May 26-June 6, 2008
Summary: Many volunteers depart as their time runs up, leaving us with few hands. The paperwork piles remain high, ranging from visas to Bioregionalism Education. Jaime keeps things in the field under control.
On Monday the Planet Drum volunteers took a tour of Rio Muchacho Farm to get to see dry tropical forest permaculture in action. I on the other hand made another trip to Guayaquil for my visa. Finally I got all of my documents submitted and now will wait a few days for processing.
Fuki stayed in Rio Muchacho to learn more about permaculture and volunteer on the farm. Cameron returned to the USA. Thanks for all of your help, and to Mike who left last week. You will be missed!
Tuesday, Sam and Jaime watered at Tamarindos Reales, but the water hasn’t been running in the neighborhood and the nearby water tank was dry, so they walked to La Cruz and watered there instead. They then went to the greenhouse and transplanted Guachepeli seedlings. I returned from Guayaquil.
On Wednesday the Astillero site was watered and more Palo Santo seeds were collected. In the afternoon it drizzled. The drizzle continued to the next day.
Thursday we started the day by collecting some bottles around the La Cruz hill. Then the help of our friend Ricardito was summoned to drive us to collect more bottles at the Bahia dump at Kilometro 8.
We took advantage of the trip to dispose of some large scraps of garbage from the house.
Then we proceeded to fill the back of Ricardito’s truck to the brim with 3-liter bottles and delivered them to the greenhouse.
Friday we spent the morning cutting and cleaning the bottles. There was enough time to prepare a batch of dirt and fill a few of the bottles as well.
Sam departed Monday morning to return to Quito and the house was officially empty of volunteers. I took advantage of the lull in volunteer help to catch up on office work and house maintenance. Jaime kept things going in the greenhouse and field.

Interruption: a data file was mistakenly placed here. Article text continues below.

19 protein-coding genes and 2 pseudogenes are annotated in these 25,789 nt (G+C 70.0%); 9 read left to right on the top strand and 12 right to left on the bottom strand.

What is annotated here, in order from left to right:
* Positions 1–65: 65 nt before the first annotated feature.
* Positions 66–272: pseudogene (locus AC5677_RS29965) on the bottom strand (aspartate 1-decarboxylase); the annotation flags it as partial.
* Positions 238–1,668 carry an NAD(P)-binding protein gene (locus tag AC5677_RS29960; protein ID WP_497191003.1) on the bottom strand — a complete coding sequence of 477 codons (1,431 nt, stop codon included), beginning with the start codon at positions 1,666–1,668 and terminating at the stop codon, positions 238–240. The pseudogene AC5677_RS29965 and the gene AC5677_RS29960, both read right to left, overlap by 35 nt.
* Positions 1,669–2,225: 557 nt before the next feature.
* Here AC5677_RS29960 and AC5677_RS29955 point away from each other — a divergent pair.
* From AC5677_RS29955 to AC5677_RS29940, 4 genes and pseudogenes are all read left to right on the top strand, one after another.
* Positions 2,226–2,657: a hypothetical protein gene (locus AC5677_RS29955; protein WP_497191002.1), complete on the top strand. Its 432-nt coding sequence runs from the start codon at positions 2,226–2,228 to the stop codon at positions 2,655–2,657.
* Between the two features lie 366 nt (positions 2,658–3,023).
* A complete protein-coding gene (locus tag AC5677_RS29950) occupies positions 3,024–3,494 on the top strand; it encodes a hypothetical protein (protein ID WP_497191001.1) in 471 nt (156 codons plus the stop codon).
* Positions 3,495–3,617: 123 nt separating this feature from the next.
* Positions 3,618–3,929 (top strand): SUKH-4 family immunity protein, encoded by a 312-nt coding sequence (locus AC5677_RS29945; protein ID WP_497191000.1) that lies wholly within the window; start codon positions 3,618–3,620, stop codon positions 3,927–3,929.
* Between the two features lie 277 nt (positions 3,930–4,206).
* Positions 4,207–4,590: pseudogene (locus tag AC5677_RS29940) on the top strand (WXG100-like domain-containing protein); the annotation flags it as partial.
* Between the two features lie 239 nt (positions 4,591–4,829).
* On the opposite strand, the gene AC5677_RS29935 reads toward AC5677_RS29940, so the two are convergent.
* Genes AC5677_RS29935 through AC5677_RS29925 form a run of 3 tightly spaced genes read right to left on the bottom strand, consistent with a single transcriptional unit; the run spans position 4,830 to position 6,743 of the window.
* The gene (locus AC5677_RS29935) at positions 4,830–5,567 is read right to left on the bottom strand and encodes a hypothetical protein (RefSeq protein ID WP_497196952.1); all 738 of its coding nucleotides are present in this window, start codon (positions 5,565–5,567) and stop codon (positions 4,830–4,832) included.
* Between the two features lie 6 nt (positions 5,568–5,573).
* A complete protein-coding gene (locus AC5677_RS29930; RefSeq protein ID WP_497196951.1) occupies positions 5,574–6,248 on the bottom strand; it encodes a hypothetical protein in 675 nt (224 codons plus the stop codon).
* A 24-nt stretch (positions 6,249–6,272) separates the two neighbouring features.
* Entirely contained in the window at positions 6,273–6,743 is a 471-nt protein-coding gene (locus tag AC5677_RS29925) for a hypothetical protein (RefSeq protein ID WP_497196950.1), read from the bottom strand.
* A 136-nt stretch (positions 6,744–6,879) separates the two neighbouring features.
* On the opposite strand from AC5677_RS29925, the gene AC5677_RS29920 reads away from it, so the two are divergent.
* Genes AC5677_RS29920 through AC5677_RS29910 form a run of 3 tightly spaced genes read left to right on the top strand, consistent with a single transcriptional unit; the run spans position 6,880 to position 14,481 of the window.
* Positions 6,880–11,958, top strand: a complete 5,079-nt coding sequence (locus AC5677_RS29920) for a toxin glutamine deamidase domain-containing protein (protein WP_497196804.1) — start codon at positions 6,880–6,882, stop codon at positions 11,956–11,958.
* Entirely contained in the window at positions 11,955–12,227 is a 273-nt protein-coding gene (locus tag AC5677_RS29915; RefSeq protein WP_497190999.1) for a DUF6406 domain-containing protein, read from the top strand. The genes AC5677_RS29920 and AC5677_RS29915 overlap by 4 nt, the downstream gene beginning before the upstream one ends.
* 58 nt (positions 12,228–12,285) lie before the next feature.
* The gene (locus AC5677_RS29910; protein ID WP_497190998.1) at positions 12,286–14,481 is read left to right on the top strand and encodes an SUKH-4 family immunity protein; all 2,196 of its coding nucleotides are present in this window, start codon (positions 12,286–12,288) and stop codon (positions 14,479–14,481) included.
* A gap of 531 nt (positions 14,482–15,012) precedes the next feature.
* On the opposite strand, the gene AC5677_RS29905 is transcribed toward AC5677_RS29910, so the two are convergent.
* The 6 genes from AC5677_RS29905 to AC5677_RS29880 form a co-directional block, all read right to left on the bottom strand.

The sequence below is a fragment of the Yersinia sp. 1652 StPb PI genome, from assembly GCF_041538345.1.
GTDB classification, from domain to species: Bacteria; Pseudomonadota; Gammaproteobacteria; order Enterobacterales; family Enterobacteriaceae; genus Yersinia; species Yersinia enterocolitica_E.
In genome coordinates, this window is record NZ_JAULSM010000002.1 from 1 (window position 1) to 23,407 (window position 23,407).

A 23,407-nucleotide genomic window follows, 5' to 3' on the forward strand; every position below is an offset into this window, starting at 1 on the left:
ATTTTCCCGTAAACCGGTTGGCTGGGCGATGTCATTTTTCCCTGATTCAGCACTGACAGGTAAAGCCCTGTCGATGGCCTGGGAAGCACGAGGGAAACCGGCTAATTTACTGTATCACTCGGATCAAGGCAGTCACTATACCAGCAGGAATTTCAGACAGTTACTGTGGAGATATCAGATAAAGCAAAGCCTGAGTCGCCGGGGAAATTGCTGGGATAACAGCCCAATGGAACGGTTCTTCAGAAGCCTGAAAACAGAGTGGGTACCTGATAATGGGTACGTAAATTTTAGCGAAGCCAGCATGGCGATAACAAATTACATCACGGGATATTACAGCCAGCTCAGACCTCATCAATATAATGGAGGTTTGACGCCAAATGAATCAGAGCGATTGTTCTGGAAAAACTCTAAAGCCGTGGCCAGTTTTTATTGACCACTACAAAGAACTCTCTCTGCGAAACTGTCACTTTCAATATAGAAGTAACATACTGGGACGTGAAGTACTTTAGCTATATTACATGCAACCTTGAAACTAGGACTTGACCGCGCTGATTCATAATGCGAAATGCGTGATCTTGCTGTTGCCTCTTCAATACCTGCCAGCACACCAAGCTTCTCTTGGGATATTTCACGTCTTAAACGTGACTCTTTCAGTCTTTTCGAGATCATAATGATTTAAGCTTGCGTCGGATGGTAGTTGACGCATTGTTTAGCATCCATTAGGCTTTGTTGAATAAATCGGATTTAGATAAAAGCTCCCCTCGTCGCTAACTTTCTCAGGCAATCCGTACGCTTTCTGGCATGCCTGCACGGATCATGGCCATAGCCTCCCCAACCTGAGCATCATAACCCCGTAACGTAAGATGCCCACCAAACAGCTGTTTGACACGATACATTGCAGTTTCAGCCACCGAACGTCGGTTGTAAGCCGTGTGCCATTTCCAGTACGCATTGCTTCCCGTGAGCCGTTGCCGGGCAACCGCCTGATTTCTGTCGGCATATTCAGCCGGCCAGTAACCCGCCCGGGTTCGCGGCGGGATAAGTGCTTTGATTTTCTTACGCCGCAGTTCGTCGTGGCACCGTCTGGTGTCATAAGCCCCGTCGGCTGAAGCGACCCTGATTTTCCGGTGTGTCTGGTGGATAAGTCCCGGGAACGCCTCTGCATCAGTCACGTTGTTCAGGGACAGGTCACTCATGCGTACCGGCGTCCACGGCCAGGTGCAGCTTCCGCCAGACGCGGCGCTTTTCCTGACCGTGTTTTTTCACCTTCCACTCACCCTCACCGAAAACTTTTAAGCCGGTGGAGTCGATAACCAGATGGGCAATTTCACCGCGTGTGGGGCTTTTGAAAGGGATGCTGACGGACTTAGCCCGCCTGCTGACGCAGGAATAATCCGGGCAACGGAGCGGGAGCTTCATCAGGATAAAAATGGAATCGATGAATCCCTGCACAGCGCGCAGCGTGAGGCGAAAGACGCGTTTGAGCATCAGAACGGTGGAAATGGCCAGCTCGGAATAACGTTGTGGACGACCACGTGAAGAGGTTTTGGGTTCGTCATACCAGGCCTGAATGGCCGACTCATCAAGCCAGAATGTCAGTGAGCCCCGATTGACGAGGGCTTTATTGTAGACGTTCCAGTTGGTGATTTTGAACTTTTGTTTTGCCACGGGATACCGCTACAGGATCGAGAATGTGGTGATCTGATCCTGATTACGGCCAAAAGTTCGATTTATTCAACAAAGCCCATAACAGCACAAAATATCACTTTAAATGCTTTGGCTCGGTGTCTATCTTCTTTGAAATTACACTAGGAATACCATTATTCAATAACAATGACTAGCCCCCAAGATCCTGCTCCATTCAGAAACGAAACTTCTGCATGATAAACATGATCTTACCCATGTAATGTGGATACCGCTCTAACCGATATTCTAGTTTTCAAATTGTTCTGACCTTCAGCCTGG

Monday I handled some of my visa business over the phone, prepared the monthly budget, and answered emails. Jaime collected leaves of Tierramonte, a kind of shrub that produces very nutrient rich leaves which are good for fertilizer. He combined the Tierramonte leaves with rice hulls and decomposed droppings from Cornish hens. Sacks of the prepared booster soil will be deposited later on the trees we planted this year. Since the mixture will also serve to maintain soil humidity, due to the rice hulls and leaves, it will be placed on the most sun-exposed trees first.
On Tuesday Jaime put the Tierramonte, rice hull, and compost mixture (‘booster soil’ from now on) on trees in El Astillero and Reales Tamarindos sites. I spent the morning editing materials for the Bioregionalismo class this week on the subject of ‘Land Ecosystems.’
Jaime collected more booster soil on Wednesday. I finished my editing and then tackled some house clean up.
Thursday morning we gave the trees at the La Cruz revegetation site doses of booster soil. Afterwards we joined a citywide parade in celebration of International Day of the Environment.
Teams of school kids marched down the main street of town waving signs and banners in support of the environment.
Whether they were merely enjoying an excuse to not be inside classrooms or not, it was an impressive turn out and the well-delivered speeches afterwards illustrated that there are some signs of life left in the eco-city movement.
On Friday I translate some of Ramon’s Bioregional Education class reports and met with some folks from the Planning Department of the Municipio about the Planet Drum land access road.